Every home needs a phone line, whether for chin-wagging with loved ones or just for broadband, but what if your property doesn’t have one? Here, we’ll explain the basics of getting a new phone line, and how to save money with cheap calls and line rental when you compare landline deals on our site…
Getting a new phone line
If you’re moving house, you’ll want to get your phone line up and running as quickly as possible, so you’re not left without broadband and home phone calls. These days, getting a new phone line’s normally a simple and hassle-free process. First, compare deals available in your area then choose a package that ticks all the boxes. Sign up and your provider will take care of everything else. Here’s how it usually goes:
Step 1: Compare deals
There are lots of providers and packages to choose from, but some areas have more choice than others. This is why we use your postcode to only show the deals you can actually get at your address.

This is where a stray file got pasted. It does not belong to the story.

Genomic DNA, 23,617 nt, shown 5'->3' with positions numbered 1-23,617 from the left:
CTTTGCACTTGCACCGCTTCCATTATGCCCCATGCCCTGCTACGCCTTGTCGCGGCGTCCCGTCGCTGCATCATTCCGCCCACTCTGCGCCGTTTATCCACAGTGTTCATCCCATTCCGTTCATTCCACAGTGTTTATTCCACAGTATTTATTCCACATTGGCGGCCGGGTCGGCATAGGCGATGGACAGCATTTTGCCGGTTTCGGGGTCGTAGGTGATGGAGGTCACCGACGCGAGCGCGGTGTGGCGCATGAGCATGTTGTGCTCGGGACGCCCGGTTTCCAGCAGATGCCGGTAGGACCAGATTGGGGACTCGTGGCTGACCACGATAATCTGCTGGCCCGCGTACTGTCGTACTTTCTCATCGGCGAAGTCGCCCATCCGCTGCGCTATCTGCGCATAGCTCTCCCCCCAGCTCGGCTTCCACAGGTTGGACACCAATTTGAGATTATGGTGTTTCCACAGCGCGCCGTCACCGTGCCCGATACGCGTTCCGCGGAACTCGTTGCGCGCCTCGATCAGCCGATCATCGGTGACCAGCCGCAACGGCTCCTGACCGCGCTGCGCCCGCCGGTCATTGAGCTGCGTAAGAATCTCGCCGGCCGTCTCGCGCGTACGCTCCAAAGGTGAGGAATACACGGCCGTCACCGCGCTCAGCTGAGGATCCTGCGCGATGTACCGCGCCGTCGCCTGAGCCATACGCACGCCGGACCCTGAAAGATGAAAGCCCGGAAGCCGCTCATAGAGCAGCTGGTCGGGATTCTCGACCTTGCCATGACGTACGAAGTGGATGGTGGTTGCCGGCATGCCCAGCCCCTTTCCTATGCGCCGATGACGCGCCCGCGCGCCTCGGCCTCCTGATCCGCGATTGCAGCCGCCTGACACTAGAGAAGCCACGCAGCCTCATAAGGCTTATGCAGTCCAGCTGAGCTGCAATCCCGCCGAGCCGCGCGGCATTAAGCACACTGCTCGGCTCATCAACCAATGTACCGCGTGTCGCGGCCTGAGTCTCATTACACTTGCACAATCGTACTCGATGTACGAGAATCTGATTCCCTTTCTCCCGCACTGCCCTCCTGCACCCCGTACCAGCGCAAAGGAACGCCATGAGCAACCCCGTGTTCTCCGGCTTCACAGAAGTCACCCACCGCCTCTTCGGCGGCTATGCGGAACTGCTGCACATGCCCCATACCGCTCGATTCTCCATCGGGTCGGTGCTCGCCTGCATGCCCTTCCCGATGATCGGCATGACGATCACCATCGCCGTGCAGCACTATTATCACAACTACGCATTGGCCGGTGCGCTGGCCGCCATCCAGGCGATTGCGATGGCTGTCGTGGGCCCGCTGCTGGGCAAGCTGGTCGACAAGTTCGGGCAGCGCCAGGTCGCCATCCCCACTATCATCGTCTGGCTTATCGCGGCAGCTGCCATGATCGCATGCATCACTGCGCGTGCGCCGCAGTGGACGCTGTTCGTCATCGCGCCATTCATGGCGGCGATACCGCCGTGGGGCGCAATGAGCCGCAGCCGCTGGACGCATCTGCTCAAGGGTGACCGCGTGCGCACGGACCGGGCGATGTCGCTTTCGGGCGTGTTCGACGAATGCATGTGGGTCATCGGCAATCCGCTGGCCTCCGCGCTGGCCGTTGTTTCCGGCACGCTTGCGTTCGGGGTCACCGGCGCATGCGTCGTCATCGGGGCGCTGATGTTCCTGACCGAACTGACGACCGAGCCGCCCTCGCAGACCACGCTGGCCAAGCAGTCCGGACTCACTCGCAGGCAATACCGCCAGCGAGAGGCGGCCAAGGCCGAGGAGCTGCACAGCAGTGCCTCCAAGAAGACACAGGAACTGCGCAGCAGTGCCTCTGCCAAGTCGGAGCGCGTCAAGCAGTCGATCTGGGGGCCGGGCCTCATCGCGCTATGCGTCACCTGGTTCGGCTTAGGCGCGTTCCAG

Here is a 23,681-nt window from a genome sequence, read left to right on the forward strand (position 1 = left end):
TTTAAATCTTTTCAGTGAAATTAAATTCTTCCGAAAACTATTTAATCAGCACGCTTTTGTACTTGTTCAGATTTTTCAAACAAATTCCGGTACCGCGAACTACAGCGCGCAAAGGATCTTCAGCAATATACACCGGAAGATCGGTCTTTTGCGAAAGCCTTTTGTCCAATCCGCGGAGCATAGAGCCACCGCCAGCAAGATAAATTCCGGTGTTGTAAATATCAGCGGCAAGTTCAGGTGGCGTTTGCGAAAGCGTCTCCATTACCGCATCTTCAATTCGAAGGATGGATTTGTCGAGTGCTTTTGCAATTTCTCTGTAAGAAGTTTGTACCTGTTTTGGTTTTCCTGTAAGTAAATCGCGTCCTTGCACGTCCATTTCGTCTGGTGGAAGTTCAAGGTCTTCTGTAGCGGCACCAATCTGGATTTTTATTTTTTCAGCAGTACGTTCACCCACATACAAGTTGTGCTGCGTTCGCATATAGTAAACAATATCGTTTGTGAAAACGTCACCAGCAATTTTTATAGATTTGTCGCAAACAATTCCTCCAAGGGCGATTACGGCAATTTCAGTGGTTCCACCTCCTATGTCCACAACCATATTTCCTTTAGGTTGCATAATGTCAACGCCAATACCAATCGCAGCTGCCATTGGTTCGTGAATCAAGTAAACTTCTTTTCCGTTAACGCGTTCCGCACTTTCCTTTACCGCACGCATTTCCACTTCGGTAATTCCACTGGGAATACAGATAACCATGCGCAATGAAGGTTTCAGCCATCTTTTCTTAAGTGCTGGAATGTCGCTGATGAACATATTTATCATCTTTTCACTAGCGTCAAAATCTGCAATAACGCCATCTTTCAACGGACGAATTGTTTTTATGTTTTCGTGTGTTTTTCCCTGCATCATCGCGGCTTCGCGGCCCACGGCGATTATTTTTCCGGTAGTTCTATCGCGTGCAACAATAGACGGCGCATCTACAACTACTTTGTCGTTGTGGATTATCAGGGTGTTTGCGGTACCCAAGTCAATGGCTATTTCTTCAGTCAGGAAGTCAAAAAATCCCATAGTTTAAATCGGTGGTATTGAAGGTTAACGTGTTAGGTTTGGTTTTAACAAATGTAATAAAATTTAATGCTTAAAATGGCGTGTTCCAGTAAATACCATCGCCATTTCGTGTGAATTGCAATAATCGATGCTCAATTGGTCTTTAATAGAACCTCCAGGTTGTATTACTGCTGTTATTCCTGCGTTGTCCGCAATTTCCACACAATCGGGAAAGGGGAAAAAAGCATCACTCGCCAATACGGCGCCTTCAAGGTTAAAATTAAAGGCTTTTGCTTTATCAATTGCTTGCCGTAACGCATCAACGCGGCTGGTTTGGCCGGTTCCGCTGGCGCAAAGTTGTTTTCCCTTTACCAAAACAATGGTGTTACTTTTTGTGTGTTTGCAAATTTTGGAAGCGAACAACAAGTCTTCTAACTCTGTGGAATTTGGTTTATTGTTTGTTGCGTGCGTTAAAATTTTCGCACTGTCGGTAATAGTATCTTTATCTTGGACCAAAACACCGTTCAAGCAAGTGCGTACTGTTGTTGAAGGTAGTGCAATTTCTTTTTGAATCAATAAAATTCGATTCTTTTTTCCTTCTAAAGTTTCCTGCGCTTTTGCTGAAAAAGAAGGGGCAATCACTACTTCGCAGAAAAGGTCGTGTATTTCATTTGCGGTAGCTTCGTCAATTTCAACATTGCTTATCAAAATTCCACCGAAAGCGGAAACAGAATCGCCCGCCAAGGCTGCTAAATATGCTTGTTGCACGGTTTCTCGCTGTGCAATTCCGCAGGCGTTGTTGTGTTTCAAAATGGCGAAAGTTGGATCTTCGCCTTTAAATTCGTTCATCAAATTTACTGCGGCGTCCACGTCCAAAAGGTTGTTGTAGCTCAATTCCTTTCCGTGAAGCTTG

Step 2: Sign up
Once you’ve found a package you like, you can sign up with your new phone provider online. Bear in mind, you’ll usually get better value for money if you bundle your phone and broadband together.
Step 3: Get connected
You won’t always need a visit from an engineer. If you’ve already got a phone line, but it’s not active, it can usually be reconnected in a matter of days - sometimes at no extra cost.
Bundling your phone line with broadband
If you’re getting a new phone line and also want broadband, it’s almost always cheaper to bundle them together. As long you’ve completed the minimum term on any existing contacts, you can order your phone line with broadband from a single provider that offers both. If you also watch a lot of telly, you can save even more money with a broadband, phone and TV bundle from BT, Sky, TalkTalk or Virgin Media.
Broadband without a phone line
If you’re tired of paying line rental for a landline phone that rarely gets used, then you might be considering broadband without a phone line. Sounds great, doesn’t it? In reality, though, in the majority of cases, you’ll need a working phone line to get broadband. The only major exception is Virgin Media, which operates independently of the national telephone network once owned and still maintained by BT.